Over the last few years, Microsoft has been bombarded from nearly every direction. Whether it be the vicious assault from Apple and iOS, the unstoppable force that is Google, or the ever-increasing array of quality open-source operating systems and applications, it seems Microsoft is in a constant battle for its life on multiple fronts. I may be dramaticizing a bit, but all of that is true—no doubt about it. And if Microsoft continues to let opportunities pass them by, the company’s days as one of the leaders in tech will be numbered. But all of this talk that Microsoft is irrelevant now is just insane.
It’s easy to be enamored by disruptive products that change the way people think and use technology. The iPhone and iPad were clearly disruptive products, as was Google. The iPhone has forever changed the smartphone market, the iPad redefined what a tablet should be, and Google changed the way we use the web. There are numerous other non-Microsoft products that have done similar things in other market segments as well. And when these products hit - and hit big - it seems that many folks are quick to dismiss entrenched incumbents like Microsoft and declare them no longer relevant. They say things like "They’re too big and too slow to react" or "the company’s culture doesn’t foster innovation," etc. Hogwash.
To some extent, statements like those have an element of truth. Let’s take a step back, though, and remember that Microsoft’s relevance doesn’t necessarily require the company to be nimble. Innovation is in the eye of the beholder. Take the Xbox 360, for example. That piece of hardware has been dominating the console market for about seven years now. In fact, just this past Friday, Microsoft sold 750,000 Xbox 360 consoles. That’s huge for a product that’s been around in one form or another for the better part of a decade. Microsoft did that by constantly advancing the platform and continuing to innovate with the Xbox’s software and adjacent products like the Kinect. For now and the foreseeable future, Microsoft’s got the game console market locked up tight.
Although it’s technically the new kid on the block, Bing is now No. 2 in search behind Google and has been slowly, but consistently, gaining ground. Microsoft is not likely to ever catch Google in search, but they may not have to if Bing becomes the default alternative. Then there’s Microsoft Office. Office is about as ubiquitous an application suite as there ever has been. Everyone from grade school students to large enterprise relies on Microsoft Office and no one has fully embraced any of the alternatives. Why? Because they are inferior.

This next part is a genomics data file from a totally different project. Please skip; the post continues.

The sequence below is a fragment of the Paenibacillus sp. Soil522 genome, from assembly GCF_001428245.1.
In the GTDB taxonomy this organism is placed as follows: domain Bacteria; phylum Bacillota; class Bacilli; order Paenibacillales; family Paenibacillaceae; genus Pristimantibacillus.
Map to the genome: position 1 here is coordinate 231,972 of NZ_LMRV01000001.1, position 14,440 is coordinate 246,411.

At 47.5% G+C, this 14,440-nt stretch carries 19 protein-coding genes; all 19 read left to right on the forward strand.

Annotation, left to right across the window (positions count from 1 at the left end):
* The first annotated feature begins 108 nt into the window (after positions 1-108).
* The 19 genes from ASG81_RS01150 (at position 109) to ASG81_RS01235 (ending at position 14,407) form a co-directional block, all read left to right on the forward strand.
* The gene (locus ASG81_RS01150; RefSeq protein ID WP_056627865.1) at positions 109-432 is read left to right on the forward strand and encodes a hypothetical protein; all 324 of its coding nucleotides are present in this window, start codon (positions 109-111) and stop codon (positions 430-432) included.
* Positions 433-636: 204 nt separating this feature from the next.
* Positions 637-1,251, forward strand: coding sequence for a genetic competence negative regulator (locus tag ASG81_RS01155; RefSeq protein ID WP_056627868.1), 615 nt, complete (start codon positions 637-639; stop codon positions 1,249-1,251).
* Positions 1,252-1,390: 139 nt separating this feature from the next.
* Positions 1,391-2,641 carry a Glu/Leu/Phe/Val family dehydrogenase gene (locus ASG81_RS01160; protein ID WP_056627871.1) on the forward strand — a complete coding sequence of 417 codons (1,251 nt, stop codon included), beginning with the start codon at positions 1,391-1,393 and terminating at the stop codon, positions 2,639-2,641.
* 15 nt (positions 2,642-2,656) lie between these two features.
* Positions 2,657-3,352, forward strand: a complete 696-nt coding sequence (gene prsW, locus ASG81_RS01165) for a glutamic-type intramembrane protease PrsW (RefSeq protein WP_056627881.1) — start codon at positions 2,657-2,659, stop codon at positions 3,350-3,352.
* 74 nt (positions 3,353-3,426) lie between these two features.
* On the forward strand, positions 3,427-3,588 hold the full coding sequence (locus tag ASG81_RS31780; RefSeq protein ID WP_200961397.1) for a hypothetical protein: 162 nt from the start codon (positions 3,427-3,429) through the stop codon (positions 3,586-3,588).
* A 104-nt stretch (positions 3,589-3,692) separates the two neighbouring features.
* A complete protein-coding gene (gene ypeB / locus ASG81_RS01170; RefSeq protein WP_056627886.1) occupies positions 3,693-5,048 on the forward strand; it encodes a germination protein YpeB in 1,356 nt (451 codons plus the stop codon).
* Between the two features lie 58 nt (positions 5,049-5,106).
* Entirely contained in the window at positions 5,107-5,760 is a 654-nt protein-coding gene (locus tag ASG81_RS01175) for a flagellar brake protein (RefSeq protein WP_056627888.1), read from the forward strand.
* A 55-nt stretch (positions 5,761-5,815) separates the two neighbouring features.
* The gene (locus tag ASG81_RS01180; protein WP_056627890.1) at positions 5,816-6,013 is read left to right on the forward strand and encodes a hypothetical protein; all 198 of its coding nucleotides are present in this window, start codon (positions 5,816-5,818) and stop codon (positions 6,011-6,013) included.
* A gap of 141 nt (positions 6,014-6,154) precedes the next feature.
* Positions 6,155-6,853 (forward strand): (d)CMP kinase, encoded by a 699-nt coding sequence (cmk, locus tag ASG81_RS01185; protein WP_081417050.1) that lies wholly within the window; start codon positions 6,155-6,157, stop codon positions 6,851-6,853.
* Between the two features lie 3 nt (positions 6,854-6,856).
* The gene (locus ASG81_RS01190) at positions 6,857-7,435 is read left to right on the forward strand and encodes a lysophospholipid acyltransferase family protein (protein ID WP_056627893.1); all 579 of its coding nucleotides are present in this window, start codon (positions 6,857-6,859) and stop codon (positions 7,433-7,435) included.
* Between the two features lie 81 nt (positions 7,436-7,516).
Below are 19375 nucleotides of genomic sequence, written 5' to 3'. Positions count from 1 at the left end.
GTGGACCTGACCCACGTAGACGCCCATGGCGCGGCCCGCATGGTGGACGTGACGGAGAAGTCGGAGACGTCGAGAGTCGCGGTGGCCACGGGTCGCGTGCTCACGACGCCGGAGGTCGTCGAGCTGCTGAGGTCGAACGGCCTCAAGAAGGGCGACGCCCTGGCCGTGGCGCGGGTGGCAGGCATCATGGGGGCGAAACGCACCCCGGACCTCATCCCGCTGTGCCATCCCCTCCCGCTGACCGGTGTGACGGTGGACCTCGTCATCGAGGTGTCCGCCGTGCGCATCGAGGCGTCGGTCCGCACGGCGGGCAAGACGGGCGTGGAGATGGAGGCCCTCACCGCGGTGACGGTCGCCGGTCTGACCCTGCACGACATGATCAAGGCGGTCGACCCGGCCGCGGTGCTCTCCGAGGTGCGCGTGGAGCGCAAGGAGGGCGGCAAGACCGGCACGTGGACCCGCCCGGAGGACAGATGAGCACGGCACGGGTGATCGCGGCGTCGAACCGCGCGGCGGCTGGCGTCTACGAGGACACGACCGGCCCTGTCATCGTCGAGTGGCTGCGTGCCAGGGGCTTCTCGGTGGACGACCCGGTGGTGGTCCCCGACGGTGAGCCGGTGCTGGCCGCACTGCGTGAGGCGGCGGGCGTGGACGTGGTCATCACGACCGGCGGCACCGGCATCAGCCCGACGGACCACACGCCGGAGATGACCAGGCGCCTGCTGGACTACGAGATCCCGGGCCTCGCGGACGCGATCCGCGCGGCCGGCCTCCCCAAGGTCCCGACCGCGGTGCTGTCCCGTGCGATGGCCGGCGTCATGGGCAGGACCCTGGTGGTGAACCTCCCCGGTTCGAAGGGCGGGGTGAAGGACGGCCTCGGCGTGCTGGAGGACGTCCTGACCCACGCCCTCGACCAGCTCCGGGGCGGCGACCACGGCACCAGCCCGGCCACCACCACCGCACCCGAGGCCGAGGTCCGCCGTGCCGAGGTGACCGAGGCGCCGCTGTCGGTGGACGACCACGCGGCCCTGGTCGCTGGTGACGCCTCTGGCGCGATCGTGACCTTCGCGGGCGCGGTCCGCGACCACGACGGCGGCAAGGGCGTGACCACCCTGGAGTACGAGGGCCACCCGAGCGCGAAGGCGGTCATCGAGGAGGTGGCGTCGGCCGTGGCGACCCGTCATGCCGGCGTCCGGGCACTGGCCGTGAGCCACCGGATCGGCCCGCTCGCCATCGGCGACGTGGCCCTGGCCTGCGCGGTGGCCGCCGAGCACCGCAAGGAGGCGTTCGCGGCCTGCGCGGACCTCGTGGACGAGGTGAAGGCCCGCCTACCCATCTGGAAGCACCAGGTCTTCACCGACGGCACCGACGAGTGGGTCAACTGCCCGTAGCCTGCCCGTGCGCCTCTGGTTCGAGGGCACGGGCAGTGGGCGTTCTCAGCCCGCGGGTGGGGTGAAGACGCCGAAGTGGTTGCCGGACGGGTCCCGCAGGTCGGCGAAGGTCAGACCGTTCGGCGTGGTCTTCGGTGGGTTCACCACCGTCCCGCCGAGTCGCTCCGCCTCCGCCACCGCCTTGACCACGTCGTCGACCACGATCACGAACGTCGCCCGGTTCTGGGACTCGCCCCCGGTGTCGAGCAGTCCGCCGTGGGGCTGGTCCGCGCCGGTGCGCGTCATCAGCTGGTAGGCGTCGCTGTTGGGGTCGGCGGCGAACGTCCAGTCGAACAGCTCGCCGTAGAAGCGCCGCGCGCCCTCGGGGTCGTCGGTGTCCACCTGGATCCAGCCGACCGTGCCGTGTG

All of this talk of irrelevance revolves around the ever-changing PC and the smartphone markets. Windows Phone has yet to gain any serious traction in the smartphone space. It was not until a few weeks ago, however, with the release of Windows Phone 8 that Microsoft was really ready to do battle. Windows Phone 7 had some things going for it, but Windows Phone 8 is clearly a better product and it’s running on devices that can finally compete with the best from Apple and Google; Windows Phone 8’s app ecosystem is also far better than it was just a year ago. It’s late to the game, but Windows Phone 8 is not irrelevant. It’s going to be another year or so before we have a clear idea of Windows Phone’s fate, but early sales indicators are fairly positive, especially outside the U.S.
As for the PC and Windows, the reports of their death are greatly exaggerated. Initial sales figures for Windows 8 put it out in front of Windows 7 at the same stage. Intel’s also got some killer hardware coming down the pike for both the low-power and high-performance sectors, which will advance the "WinTel" platform further and push it into even more form factors. The products may look different and we may interface with them differently moving forward, but the PC is far from dead and the vast majority of PCs sold will be running Windows. Period. When that’s no longer the case, gaming no longer matters, and people stop using Word, then you can call Microsoft irrelevant.
Marco Chiappetta is a freelance journalist specializing in PC and consumer device hardware reviews. Or in his words, Marco is a "self-confessed keyboard geek." In addition to covering Microsoft for Network World, Marco's work also appears in PC World and he is an editor at Hothardware.com.